Tuck’s Tooques are the perfect antidote to cold mountain nights. The thick wool hat with fleece lining provides protection from cold and wind. The traditional Nepali designs come in a variety of patterns and colors to brighten up any hiking or snow sports ensemble. The hats have a tassel on the top and two ties to secure the hat under the chin.
The name deserves some elaboration. Those residing in border states near Canada probably recognize the term toque, a term used to describe knit hats. Tuck is a special young man who loves the outdoors and spends a lot of time with his Dad, Dennis Mashue. Dennis is committed to developing sustainable employment for 16-year-old Tuck, who is autistic, by selling hand-knitted hats. The goal is for Tuck’s Tooques to be profitable and teach Tuck needed skills such as inventory management and customer service. It also funds an organization they started, called Outer Self Initiatives. Through this program, they help families affected by autism connect with resources through workshops and a peer-to-peer program. They have paired up with other groups to fund nature camps and a teen exercise program, in addition to other services. They fund one project a year.
Tuck and Dennis have a friend, Rabi, who goes to Nepal a couple of times a year to lead expeditions. Rabi is able to act as an agent to provide a steady supply of hats from a co-op of artisans, which benefits the local populace.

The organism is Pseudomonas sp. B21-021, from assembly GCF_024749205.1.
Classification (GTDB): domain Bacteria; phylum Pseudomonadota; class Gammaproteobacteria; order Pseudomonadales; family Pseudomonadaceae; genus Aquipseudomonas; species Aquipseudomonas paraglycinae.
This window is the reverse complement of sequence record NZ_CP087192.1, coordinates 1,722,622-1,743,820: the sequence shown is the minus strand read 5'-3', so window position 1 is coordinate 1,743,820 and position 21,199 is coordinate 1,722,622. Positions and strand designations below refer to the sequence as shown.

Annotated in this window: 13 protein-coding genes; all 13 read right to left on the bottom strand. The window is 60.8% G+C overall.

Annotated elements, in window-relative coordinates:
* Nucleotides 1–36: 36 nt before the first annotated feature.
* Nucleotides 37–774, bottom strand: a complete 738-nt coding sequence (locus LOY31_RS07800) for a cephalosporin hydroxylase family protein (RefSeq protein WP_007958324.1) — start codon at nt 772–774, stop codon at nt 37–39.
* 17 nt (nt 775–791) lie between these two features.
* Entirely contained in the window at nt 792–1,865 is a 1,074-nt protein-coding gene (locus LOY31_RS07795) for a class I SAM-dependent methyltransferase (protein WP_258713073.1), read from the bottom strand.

Two hats were tested by the reviewer and her husband, Steve, on a recent independent backpacking trip in Peru. Dennis and Tuck asked Steve to pick a second choice as they carefully inspect each hat to make sure it meets their quality standards, and the hat he initially picked didn’t meet their expectations. The hats performed well in the Sierra at the end of ski season but the true test came in Peru.
The author wore a colorful blend of red, blue, pink and aqua to brighten up an otherwise drab set of gear while Steve sported a sophisticated design of black, gray and white wool. He was uncertain if the hat would be too hot, but during the rainy and cold ascent to 15,600 feet on the Santa Cruz Trail he felt the value of the hat’s insulating power, wearing it night and day. After nearing hypothermia at the end of one hiking day, the author was only too happy to don her hat, warming up within minutes. On a different trek, this time to Machu Picchu, it wasn’t as cold but the hat still felt good when cool rain showers blew through. Both reviewers find wool scratchy against the skin so the soft fleece lining was much appreciated.
The only improvement could be to make the ties a little longer. It would make it easier to tie the ear flaps up when it’s cool but not freezing.
After spotting a photo of the 16-year-old godson of the reviewer, Dennis and Tuck included an extra hat for him. He picked out a hat similar to Steve’s and is looking forward to debuting it on an overnight trip in Yosemite National Park this summer.
Tuck and Dennis provide high-quality warm hats and personalized service while building a sustainable future for Tuck. The hats are ideal for the cold temperatures found in the Sierra, winter or summer, and high mountains in South America or anywhere.
Price: $25 each, or three for $60. Shipping is free within the continental US.
Contact: Facebook page
Disclosure of material connection: I received a sample for testing purposes but the opinions expressed are solely my own.